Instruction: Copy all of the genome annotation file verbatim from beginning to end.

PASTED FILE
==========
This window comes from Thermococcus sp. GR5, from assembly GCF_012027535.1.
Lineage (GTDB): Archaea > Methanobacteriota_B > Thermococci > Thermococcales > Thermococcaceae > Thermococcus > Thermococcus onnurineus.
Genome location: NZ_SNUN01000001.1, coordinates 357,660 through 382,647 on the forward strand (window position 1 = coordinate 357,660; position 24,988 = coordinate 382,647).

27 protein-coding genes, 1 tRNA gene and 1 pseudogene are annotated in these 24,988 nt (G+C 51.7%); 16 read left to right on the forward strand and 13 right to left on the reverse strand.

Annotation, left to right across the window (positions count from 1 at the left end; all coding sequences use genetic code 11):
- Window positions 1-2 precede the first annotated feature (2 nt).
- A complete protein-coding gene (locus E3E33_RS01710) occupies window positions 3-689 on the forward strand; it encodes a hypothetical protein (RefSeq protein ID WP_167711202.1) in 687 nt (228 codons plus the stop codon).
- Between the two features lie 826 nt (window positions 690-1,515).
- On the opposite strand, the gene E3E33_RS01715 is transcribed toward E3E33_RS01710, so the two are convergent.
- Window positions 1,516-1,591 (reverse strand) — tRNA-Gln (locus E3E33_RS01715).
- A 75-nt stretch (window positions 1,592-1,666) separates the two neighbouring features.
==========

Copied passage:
This window comes from Thermococcus sp. GR5, from assembly GCF_012027535.1.
Lineage (GTDB): Archaea > Methanobacteriota_B > Thermococci > Thermococcales > Thermococcaceae > Thermococcus > Thermococcus onnurineus.
Genome location: NZ_SNUN01000001.1, coordinates 357,660 through 382,647 on the forward strand (window position 1 = coordinate 357,660; position 24,988 = coordinate 382,647).

27 protein-coding genes, 1 tRNA gene and 1 pseudogene are annotated in these 24,988 nt (G+C 51.7%); 16 read left to right on the forward strand and 13 right to left on the reverse strand.

Annotation, left to right across the window (positions count from 1 at the left end; all coding sequences use genetic code 11):
- Window positions 1-2 precede the first annotated feature (2 nt).
- A complete protein-coding gene (locus E3E33_RS01710) occupies window positions 3-689 on the forward strand; it encodes a hypothetical protein (RefSeq protein ID WP_167711202.1) in 687 nt (228 codons plus the stop codon).
- Between the two features lie 826 nt (window positions 690-1,515).
- On the opposite strand, the gene E3E33_RS01715 is transcribed toward E3E33_RS01710, so the two are convergent.
- Window positions 1,516-1,591 (reverse strand) — tRNA-Gln (locus E3E33_RS01715).
- A 75-nt stretch (window positions 1,592-1,666) separates the two neighbouring features.